Words related to esteem

esteemed (adj.)
"held in high regard, respected, valued," 1540s, past-participle adjective from esteem (v.).
aim (v.)
c. 1300, "to estimate (number or size), calculate, count" (senses now obsolete), from Old French aesmer, esmer (Old North French amer) "to value, rate; count, estimate," ultimately from Latin aestimare "appraise, determine the value of" (see esteem (v.)).

Meaning in English apparently developed from "calculate," to "calculate with a view to action, plan," then to "direct a missile, a blow, etc." (late 14c.). Also used in Middle English of directing a letter, planting an altar, pitching a tent. Intransitive sense "intend, attempt" (early 14c.) was used by Shakespeare but is now considered colloquial. Related: Aimed; aiming.
disesteem (v.)

"consider with disregard or slight contempt," 1590s, from dis- + esteem (v.). Perhaps modeled on Old French desestimer. Related: Disesteemed; disesteeming; disestimation.

estimable (adj.)
mid-15c., "capable of being estimated," from Old French estimable and directly from Latin aestimabilis "valuable, estimable," from aestimare (see esteem (v.)). Meaning "worthy of esteem" in English is from 1690s.
estimate (n.)
1560s, "valuation," from Latin aestimatus "determine the value of," figuratively "to value, esteem," verbal noun from aestimare (see esteem (v.)). Earlier in sense "power of the mind" (mid-15c.). Meaning "approximate judgment" is from 1580s. As a builder's statement of projected costs, from 1796.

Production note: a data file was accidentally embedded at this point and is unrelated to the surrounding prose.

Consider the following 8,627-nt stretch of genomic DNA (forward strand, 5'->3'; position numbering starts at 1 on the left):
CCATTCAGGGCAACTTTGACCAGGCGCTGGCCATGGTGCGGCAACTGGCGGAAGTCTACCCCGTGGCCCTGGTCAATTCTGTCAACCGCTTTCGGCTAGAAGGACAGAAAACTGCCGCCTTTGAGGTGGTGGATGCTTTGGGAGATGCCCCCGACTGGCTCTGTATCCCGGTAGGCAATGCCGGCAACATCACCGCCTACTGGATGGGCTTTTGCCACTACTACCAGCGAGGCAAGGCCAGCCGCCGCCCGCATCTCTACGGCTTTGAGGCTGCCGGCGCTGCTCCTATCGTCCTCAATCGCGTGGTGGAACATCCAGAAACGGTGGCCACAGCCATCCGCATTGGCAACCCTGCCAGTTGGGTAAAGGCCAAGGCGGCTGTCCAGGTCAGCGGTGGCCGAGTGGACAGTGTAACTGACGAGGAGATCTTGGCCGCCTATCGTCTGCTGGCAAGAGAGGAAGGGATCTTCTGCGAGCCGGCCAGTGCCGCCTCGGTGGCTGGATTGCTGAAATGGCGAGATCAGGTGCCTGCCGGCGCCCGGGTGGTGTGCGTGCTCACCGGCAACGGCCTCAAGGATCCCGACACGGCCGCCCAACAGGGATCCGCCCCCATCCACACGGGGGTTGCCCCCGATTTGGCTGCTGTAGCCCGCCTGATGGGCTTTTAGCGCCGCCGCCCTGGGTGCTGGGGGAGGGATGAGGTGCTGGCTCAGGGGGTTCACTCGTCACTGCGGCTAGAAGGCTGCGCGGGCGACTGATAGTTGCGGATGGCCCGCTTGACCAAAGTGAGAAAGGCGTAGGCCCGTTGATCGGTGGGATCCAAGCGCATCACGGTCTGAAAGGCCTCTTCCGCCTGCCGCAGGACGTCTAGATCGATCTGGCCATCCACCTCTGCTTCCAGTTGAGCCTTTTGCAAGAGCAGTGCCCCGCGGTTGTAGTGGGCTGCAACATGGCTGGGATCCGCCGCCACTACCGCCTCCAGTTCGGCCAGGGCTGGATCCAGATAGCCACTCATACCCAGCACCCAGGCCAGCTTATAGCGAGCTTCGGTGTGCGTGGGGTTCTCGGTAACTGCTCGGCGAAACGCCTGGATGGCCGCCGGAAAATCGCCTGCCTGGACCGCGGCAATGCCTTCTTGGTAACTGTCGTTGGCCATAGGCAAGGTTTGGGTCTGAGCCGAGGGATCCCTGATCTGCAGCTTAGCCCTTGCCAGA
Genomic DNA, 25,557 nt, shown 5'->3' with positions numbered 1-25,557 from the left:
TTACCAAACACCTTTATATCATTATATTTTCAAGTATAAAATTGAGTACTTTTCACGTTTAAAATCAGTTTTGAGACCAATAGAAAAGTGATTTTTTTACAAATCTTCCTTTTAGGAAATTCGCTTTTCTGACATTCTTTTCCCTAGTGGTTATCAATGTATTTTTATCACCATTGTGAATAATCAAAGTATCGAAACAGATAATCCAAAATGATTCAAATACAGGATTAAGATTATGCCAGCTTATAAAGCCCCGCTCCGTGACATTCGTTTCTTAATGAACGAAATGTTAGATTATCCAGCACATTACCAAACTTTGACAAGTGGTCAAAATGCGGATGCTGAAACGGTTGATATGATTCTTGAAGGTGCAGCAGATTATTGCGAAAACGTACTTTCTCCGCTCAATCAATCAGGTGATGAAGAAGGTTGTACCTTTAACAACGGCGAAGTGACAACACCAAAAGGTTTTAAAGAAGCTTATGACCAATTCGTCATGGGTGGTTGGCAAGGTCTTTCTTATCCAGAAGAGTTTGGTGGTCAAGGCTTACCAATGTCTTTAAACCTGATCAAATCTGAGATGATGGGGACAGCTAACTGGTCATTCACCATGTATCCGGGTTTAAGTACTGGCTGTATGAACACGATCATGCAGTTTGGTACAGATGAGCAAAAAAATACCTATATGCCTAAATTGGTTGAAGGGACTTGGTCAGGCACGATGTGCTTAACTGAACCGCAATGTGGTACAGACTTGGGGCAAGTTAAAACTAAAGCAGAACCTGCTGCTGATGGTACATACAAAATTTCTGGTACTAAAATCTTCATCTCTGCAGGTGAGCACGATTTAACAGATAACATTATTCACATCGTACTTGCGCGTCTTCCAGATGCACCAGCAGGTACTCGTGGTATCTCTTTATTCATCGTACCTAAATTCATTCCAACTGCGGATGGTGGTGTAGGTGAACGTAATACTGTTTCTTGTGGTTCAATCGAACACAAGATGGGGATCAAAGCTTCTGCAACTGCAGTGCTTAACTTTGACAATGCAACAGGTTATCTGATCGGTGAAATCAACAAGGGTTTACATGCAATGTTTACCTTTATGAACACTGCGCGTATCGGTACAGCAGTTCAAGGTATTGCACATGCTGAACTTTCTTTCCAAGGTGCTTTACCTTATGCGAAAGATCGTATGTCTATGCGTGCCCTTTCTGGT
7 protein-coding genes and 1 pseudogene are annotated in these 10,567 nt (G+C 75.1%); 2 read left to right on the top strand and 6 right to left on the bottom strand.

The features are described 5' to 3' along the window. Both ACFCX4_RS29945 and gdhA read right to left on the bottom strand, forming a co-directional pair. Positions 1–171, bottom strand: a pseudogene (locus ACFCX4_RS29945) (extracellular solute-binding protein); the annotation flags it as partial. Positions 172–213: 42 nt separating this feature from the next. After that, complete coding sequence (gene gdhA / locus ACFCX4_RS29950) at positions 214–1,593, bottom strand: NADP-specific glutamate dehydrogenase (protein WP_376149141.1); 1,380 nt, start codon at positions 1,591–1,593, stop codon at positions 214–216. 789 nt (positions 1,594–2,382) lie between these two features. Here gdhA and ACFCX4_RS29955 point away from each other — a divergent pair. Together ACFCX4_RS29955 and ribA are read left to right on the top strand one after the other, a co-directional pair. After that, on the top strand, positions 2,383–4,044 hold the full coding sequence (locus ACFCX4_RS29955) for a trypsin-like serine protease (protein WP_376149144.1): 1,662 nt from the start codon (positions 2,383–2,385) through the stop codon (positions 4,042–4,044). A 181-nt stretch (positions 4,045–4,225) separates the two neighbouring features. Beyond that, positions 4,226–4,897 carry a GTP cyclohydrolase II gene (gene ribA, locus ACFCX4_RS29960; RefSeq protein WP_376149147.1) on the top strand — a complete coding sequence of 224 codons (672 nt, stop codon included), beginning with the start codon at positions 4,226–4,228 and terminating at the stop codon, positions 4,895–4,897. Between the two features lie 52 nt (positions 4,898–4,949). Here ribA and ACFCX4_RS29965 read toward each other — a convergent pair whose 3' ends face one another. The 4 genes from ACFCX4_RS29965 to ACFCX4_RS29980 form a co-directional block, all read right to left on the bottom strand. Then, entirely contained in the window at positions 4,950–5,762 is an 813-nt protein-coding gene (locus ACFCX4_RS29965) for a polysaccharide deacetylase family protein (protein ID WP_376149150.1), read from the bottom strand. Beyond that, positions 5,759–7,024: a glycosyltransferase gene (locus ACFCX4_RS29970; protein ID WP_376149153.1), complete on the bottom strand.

estimate (v.)
1530s, "appraise the worth of," from Latin aestimatus, past participle of aestimare "to value, appraise" (see esteem (v.)). Meaning "form an approximate notion" is from 1660s. Related: Estimated; estimates; estimating.
estimation (n.)
late 14c., "action of appraising; manner of judging; opinion," from Old French estimacion "evaluation, value; calculation, planning," from Latin aestimationem (nominative aestimatio) "a valuation," from past participle stem of aestimare "to value" (see esteem (v.)). Meaning "appreciation" is from 1520s. That of "process of forming an approximate notion" is from c. 1400.
estimator (n.)
1660s, from Latin aestimator, agent noun from aestimare "to value" (see esteem (v.)).
inestimable (adj.)
late 14c., "beyond estimation or measure, not to be computed," from Old French inestimable "priceless" (14c.) or directly from Latin inaestimabilis "invaluable, incalculable," also "not estimable, valueless," from in- "not, opposite of" (see in- (1)) + aestimabilis "valuable, estimable," from aestimare (see esteem (v.)). Meaning "too precious to set a value on, priceless" is attested by 1570s. Related: Inestimably; inestimability.
self-esteem (n.)
1650s, from self- + esteem (n.). Popularized by phrenology, which assigned it a "bump" (Spurzheim, 1815).